Mack Camelback  Suspension Issues Explained

In this brief article we are going to discuss the different  Mack Camelback  Suspension problems, what the causes are, and Troubleshooting Tips.

What are the most common  Mack Camelback  Suspension issues? 

The most common  Mack Camelback  Suspension issues are:

  • Axle Excessive lateral movement
  • Frame lateral connecting rod crack
  • Leaf Spring breakage
  • Control Arm Bush Wear out
  • Tyre Scrubbing

Mack Camelback Truck Boggie Suspensions 

The Camelback Suspension is derived from the traditional “Boggie” suspension that was used in Rail wagons since the early days of rail transport.

In the Cameback’s basic structure consists of 

  • an Inverted Leafspring that is hinged at the frame via a “Trunnion” bushing and Bearing 
  • Leafpsring attached to the axles via Flexible Load Pads housed in a Box bracket with Lateral Spacer Bushings
  • Axles attached to the frame via Torque rods

Axle Excessive Lateral Movement

  • The axles move laterally during turning short with a load
  • The movement would be upto 2 inches
  • The factors influencing this excessive movement would be the 
    • Axle Load Pad insulators (top, bottom and lateral)
    • Trunnion Bushing
    • Leaf Spring Pack U-Bolt Preload
  • Older models like the 38K did not have the lateral spring load pad insulators (yellow in diagram above). If this was missing then it could be added and will help reduce axle lateral movement
  • Replacing all suspension bushings with aftermarket Polyurethane equivalent bushings would improve the overall suspension performance under load
  • Certain aftermarket additions like an additional Lateral control rod would help a great deal. 
  • The lateral rod aftermarket solution would be available as a package with a rod and brackets that bolt on to the frame side rail and the axle housing Top

Frame Lateral Connecting Rod Crack

  • The Lateral rod connecting the left and right Trunnion brackets gets cracked
  • This happens over a long usage period and is normal
  • The reason for it is continuous frame twist loads over a period of time that have got transmitted through the suspension 
  • This sort of failure also means that the entire suspension needs to be checked for wear. Ideally, the suspension is supposed to take up a major portion of road loads before the load is transferred to the frame. But in the case where there is excessive suspension wear, a larger portion of road loads may be taken up by the chassis frame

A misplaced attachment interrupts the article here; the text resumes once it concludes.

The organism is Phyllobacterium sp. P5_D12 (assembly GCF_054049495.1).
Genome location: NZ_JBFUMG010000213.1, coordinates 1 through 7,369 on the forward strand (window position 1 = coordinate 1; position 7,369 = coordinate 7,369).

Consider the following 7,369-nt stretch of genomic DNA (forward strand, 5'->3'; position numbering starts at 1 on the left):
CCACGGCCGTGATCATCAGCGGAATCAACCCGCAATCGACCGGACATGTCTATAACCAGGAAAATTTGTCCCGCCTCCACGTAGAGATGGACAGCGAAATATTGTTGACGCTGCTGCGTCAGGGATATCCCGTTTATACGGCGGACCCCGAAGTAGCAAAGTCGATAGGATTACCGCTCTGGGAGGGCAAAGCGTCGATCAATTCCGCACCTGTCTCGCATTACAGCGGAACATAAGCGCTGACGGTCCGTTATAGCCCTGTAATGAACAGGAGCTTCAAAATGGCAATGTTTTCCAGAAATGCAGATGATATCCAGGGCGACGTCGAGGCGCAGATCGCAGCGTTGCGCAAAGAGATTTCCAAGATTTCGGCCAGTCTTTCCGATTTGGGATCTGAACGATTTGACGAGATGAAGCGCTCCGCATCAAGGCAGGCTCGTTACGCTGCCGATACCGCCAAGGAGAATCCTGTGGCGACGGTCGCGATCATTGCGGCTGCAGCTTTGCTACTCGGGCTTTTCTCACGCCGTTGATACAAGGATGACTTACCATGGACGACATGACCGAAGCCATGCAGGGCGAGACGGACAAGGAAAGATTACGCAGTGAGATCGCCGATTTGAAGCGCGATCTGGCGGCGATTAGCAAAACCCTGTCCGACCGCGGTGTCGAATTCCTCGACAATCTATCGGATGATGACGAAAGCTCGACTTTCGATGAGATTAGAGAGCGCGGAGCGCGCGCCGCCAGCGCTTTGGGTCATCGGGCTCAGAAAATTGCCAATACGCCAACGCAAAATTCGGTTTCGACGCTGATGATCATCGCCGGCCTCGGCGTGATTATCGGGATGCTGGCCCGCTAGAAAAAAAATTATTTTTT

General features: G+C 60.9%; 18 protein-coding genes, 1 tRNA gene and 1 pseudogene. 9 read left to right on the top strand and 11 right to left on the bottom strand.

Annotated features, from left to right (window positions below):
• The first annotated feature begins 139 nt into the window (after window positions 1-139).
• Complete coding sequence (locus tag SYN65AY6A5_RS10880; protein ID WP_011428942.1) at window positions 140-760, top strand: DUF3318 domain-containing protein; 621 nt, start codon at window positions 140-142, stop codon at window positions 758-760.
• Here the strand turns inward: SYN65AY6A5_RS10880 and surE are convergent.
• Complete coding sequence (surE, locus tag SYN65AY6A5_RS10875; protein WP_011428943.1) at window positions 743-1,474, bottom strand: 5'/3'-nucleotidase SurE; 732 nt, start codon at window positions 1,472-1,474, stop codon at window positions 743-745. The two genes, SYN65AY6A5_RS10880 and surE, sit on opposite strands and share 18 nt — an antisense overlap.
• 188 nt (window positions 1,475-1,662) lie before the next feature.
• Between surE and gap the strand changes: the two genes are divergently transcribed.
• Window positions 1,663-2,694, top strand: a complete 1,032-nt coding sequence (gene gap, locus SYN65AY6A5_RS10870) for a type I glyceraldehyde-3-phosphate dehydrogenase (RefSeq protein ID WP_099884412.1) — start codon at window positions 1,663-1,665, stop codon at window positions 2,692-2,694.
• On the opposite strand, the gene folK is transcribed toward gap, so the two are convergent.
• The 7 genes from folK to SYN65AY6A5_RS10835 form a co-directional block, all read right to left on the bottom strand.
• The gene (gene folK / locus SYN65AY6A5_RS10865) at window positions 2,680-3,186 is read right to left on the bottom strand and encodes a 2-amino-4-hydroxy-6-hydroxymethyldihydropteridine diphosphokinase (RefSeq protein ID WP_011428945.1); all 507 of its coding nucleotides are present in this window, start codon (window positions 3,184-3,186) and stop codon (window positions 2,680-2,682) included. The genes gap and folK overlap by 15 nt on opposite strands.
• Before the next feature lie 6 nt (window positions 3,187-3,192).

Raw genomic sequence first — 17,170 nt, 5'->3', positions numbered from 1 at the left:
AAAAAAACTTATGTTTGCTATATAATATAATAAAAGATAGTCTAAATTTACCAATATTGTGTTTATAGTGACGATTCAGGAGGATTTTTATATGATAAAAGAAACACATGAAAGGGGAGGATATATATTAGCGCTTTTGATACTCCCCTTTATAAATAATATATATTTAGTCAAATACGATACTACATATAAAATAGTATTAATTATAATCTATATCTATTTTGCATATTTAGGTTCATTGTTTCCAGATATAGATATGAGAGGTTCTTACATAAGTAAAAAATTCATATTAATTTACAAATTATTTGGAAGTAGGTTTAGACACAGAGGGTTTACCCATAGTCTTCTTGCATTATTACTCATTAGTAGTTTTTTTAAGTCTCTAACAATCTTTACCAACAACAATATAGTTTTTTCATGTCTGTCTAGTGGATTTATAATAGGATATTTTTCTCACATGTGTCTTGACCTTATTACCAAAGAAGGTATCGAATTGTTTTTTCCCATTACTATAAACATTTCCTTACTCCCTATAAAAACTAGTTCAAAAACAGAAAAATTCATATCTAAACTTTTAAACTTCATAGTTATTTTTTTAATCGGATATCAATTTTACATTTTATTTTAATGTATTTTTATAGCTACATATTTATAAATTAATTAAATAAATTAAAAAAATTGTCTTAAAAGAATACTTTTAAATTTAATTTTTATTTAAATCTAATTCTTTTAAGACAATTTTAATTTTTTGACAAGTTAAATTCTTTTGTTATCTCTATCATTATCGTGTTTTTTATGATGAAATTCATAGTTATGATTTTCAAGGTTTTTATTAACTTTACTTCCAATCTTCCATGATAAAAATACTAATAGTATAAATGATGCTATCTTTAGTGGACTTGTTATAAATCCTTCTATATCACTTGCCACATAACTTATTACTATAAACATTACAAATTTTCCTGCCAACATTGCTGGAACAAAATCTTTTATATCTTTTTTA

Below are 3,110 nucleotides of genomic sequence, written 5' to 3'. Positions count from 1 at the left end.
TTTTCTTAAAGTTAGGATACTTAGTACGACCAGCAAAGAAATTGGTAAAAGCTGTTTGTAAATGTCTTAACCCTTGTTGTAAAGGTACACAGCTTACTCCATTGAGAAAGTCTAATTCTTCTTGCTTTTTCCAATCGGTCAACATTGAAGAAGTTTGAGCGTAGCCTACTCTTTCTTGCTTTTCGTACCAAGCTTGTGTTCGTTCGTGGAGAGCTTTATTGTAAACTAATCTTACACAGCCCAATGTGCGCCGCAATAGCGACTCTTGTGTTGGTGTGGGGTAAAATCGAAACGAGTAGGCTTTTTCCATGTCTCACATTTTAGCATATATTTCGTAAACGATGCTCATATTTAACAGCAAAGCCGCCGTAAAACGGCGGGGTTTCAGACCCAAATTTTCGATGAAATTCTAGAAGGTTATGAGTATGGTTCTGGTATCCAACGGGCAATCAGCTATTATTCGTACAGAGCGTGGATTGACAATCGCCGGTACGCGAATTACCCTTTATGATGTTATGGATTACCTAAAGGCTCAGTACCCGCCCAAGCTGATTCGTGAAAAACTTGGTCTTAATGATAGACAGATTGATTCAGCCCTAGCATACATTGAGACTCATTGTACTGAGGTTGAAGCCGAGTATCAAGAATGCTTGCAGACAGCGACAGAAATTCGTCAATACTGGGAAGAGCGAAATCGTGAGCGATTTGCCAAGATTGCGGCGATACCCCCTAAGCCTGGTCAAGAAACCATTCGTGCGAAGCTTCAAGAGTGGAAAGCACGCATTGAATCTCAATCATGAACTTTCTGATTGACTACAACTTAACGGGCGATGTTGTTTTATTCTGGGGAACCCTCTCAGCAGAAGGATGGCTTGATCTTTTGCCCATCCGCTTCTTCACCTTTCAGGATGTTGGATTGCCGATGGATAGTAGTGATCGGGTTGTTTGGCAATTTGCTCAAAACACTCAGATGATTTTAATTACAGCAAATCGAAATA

Leaf Spring Breakage

  • Depending on the type of application, the leaf springs either wear out faster or slower.
  • If your truck is applied at a site where is maximum amount of axle articulation, the springs would be put to work extra hard in order to cope up with the terrain
  • Leaf springs, by design, fail due to fatigue. Fatigue means a low to moderate load (that is way below the spring load capacity) applied continuously over a long period of time. This is different from a single sharp high load impact on the spring.

Control Arm Bushing Wear out

  • The Control Arm/Torque Rod Bushings tend to wear out quickly as they are made of Rubber
  • Once these are worn out, there will be noticeable change in the handling behaviour and also tyre wear
  • The rear suspension will feel loose and unstable in high speed
  • Aftermarket Polyurethane material Bushings tend to give better performance in terms of durability and long-term elasticity retention.

Tyre Scrubbing

  • Uneven Tyre wear on the wheels
  • The reason this happens is due to the tires missing their alignment 
  • The best way to deal with  it is to get the alignment done at a place that does alignment for Trucks. Car and Van alignment shops might not be able to do a good job.
  • If an alignment did not solve the issue, then it might be the case that the suspension bushings have failed. 
  • The factors influencing this excessive tyre wear would be the 
    • Axle Load Pad insulators (top, bottom and lateral)
    • Trunnion Bushing
    • Leaf Spring Pack U-Bolt Preload
  • Also check the center distance between the axles on both sides. Use the in-built adjustment to align the axles back to the manufacturer recommendations.

Conclusion

In this brief article we have discussed the different Mack Camelback Suspension problems, what the causes are, and Troubleshooting Tips.

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